Picking up a bit of Spanish can make you feel safer too in Argentina, as can staying in hostels where it’s easier to get local advice and to meet other travellers.

It’s all common sense really.

If you think learning a bit of Spanish sounds like a good idea, then check out the great free language learning app – Duolingo – and also the Latin American Spanish Lonely Planet phrasebook.

I found this very helpful.

Just don’t forget the language they speak in Argentina is very different to a lot of the Spanish you may recognise elsewhere in this continent or in Europe!


#11 Costs of Travelling in Argentina

Argentina, Street Food, Tortilla Rellenos

And now we come to the big one – how much does it cost to travel Argentina?

Well, honestly that depends when you are reading this post and when you are planning to visit, because the one thing you should know when you plan to travel Argentina, is that the economy of this country has a habit of being a bit unpredictable.

When I visited in 2019, they were again suffering a terrible economic recession, which tends to happen more regularly than it should here.

The Argentinian Peso was almost in freefall and while this made the country very cheap foreigners, it was very hard on local people.

Many restrictions had been bought in, which meant accessing money could be difficult for all parties, which leads me into my next point.


#12 ATM Fees

South America, Argentina, Trail

Because of the highly erratic and worrying value of the Argentinian Peso when I was in the county, there were big restrictions on how much local people could withdraw from the ATM on a daily basis.

At one point this was really low, barely enough to survive on

In some places, this also translated to tourists, which meant many travellers found themselves without enough cash to pay for their accommodation etc.


My tip therefore, is to strongly check the state of the Argentina economy before your travels and also to familiarise yourself with any restrictions there may be in advance.

Bring cash, and plenty of it too, as that never fails.

It’s also useful to know many Argentina ATM machines charge foreign cards a crazy fee to use them.


#13 Western Union App

Argentina, Buenos Aires, Centre

For this reason, and because they gave incredible rates when I was there, one of the best tips I can give for when you travel in Argentina is to download and use the Western Union app.

This is a global app that worked brilliantly in Argentina and was used by almost every traveller on the circuit when I was there because the news of it spread like wildfire!

The basic way to use the app is to load currency from your bank account onto the Western Union app, convert this from your home currency into Argentinian Pesos at a great rate, and then go into a Western Union office in Argentina to collect your cash.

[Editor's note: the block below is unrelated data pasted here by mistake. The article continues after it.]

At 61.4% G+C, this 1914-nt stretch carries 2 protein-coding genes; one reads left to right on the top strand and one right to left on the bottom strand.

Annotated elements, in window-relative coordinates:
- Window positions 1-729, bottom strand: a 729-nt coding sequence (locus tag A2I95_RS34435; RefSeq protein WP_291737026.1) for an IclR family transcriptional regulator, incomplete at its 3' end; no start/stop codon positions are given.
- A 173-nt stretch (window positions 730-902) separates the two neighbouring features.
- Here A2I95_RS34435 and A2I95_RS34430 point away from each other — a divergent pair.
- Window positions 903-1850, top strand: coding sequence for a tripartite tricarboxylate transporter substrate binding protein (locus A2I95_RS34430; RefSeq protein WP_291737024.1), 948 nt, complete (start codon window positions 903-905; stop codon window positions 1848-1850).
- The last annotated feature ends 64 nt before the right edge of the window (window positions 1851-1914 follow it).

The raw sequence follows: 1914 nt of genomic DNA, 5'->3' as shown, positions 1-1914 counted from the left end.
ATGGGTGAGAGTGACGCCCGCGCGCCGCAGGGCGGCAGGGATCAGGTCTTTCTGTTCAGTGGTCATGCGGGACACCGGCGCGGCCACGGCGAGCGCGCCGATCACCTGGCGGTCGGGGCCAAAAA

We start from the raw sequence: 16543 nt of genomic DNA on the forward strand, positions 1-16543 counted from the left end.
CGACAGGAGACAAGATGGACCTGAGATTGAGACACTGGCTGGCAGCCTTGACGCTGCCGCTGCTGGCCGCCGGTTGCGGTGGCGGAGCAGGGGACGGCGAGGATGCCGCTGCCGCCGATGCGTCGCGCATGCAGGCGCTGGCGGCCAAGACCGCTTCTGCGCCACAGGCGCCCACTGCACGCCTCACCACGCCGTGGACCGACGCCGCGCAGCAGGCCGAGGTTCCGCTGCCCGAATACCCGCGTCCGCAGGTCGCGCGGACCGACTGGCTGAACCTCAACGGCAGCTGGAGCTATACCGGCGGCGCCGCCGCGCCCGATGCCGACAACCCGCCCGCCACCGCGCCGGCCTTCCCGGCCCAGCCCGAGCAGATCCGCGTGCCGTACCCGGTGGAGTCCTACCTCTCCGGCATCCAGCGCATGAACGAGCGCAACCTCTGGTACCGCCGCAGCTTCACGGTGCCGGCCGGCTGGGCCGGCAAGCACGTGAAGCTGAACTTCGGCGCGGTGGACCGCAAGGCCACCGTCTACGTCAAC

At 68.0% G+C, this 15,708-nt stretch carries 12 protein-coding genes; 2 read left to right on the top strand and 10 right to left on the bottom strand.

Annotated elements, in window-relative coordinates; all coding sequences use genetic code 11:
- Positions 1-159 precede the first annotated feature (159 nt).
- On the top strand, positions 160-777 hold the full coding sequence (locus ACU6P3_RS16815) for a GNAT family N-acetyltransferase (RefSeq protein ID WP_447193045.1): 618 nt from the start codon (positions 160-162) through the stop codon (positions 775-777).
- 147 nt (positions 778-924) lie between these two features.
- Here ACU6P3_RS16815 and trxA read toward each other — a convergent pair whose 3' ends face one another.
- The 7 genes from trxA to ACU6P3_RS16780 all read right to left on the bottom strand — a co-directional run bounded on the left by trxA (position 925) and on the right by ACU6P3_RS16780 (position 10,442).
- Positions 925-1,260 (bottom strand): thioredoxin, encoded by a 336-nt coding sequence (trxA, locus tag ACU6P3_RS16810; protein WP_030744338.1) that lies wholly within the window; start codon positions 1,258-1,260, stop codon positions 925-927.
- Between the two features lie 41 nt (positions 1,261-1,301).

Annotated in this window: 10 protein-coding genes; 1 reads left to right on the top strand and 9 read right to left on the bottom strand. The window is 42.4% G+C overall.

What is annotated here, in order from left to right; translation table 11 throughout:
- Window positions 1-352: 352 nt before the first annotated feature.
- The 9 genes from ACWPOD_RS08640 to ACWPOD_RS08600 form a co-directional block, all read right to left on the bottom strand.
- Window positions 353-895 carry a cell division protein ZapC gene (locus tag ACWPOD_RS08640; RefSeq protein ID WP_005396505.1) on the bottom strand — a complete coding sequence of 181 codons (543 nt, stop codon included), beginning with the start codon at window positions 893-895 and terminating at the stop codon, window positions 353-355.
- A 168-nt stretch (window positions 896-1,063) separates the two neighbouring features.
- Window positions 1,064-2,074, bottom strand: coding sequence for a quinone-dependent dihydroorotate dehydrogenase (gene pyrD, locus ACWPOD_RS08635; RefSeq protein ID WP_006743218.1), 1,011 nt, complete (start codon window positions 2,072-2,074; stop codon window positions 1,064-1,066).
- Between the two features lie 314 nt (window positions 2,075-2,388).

The fees are much lower, the amount you can take out much larger than the ATMs and the exchange rate is better too.

You’re welcome! …. and no, this is not sponsored, it’s just a great piece of advice!


#14 Drinking

Argentina, Iguazu Falls, Devils Throat

You can’t really come to Argentina and not try at least some of the amazing wine this country is famous for, preferably within the place it’s made.

Mendoza is the main spot, but the smaller town of Cafayate is also delightful.

Both allow you to rent bikes and cycle to nearby vineyards to savour the produce with some seriously epic natural backdrops.

Craft beer is also taking hold in Argentina and trendy Palermo in Buenos Aires is the spot to try many of the news ones.

Otherwise, the other local tipple is Fernet – lethal stuff that is usually served after a meal but may also be served mixed into coffee.

You can blame the Italian influence in the country for this one!

It’s good to know tap water is safe to drink in most parts of Argentina.

That said, I still like travelling with my trusty Lifestraw Filter Bottle, an amazing bit of travel technology that makes it safe to drink tap water anywhere in the world by filtering out 99.9% of harmful bacteria.


#15 Eating & Dietary Requirements

Argentina, Salta, Market

And finally we come to the food factor!

Of course Argentina is known for its steak and if you eat the meat you should probably try this when you are here.

If you don’t however, you need not fret.

I found it easy to travel in Argentina as a vegetarian, especially in major cities and towns where the food scene is quite progressive.

Bread is served with most meals, so gluten-intolerant people however, may find they have a slightly harder time.

Local markets and supermarkets sell an array of fresh products and western goods, which means you can generally get your hands on whatever you need!

The Italian influence in this country also means Italian food here can be sensational. Some of the best pizza I ever had was in the capital, BA, no joke!




So there we have it, my list of the top 15 things to know before you travel Argentina.

Have you visited this epic South American country?

Do you have any advice to add to this list?

Please join the discussion in the comments box below…